Governor, Google partner to bring earthquake early warning to millions of smart phones

Building upon the success of California’s first-in-the-nation earthquake alert system, Governor Gavin Newsom today announced, in partnership with Google, that the forthcoming update to the company’s Android operating system will incorporate California’s earthquake early warning technology into all Android phones.

The system will use the same data feed to receive and distribute alerts as the state’s Earthquake Early Warning System, which was announced by the Governor and Office of Emergency Services last fall.

“It’s not every day that Silicon Valley looks to state government for state-of-the-art innovation, but that’s exactly what is happening today,” said Newsom. “This announcement means that California’s world-class Earthquake Early Warning System will be a standard function on every Android phone – giving millions precious seconds to drop, cover and hold on when the big one hits.”

Last October, on the 30th anniversary of the deadly Loma Prieta earthquake, Newsom announced the launch of the nation’s first statewide Earthquake Early Warning System, which marries a new smartphone application dubbed “MyShake” with traditional alert and warning delivery methods such as Wireless Emergency Alerts.

While the state’s application has been downloaded more than a million times since being launched, the new Google technology will automatically be included in millions of Android phones used in California, without the need to download a separate app.

The new Google technology builds upon the backbone created by the state to provide critical seconds of advance warning before the ground starts to shake from a nearby quake – enough time to drop, cover and hold on to help prevent injury.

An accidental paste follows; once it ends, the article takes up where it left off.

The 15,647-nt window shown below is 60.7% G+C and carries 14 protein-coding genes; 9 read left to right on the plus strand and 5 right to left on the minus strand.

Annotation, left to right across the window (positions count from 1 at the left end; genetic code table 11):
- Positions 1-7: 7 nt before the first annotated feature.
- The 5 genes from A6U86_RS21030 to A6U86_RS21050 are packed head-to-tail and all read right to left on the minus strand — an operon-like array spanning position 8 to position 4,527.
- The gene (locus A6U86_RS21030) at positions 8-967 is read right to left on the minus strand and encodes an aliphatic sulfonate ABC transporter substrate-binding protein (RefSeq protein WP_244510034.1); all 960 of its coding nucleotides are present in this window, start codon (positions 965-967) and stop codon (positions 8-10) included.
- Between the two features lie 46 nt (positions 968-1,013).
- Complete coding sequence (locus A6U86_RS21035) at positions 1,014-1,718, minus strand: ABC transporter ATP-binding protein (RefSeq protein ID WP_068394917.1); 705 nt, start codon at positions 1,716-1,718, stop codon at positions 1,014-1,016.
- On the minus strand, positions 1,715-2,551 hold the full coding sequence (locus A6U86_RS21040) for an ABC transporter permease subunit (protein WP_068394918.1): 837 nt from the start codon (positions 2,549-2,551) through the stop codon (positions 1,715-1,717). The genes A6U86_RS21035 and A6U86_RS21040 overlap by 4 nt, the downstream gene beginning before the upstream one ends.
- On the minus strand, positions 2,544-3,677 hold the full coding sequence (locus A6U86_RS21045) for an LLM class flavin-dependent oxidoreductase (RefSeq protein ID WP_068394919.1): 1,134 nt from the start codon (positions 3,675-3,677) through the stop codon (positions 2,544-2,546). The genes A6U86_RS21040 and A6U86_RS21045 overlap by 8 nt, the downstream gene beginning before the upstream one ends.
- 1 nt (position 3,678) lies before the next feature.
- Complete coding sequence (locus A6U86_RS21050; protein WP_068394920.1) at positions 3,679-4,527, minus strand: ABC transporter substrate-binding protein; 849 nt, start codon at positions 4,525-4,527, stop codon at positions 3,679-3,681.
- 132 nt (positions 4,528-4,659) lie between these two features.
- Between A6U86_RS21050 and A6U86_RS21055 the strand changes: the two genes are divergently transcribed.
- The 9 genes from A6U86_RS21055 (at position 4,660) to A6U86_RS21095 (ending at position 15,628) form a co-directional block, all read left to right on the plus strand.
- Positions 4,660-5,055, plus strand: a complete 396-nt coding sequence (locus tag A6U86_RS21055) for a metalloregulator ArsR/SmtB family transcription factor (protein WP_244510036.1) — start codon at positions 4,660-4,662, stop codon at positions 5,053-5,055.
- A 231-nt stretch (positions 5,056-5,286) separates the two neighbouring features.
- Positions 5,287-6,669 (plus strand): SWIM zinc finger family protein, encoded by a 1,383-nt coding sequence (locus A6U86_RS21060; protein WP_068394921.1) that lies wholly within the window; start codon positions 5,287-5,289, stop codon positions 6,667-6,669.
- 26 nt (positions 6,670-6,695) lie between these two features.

Warnings delivered through the system are based on a computerized program called ShakeAlert, operated by the Governor’s Office of Emergency Services and the U.S. Geological Survey that analyzes data from seismic networks in California, calculates preliminary magnitudes, and then estimates which areas will feel shaking.

Earthquake-prone countries like Mexico and Japan have long had earthquake early warning systems, with alerts typically delivered through cell phones or public address systems. However, California is the first state in the nation to offer earthquake early warning.

Newsom and the legislature made significant investments to fund disaster planning and preparedness – including earthquake early warning – in the 2019 Budget Act.

Last year’s enacted budget included $16.3 million one-time General Fund to finish the build-out of the system, including finishing seismic stations installation, adding GPS stations to the network, improving telemetry and launching an education campaign.

The governor’s budget this year includes an additional allocation of $17.3 million, supported by a one-time loan of the same amount from the School Land Bank Fund, for full operation and maintenance of the system.

To learn more about earthquake preparedness and download the earthquake early warning application, visit earthquake.ca.gov.

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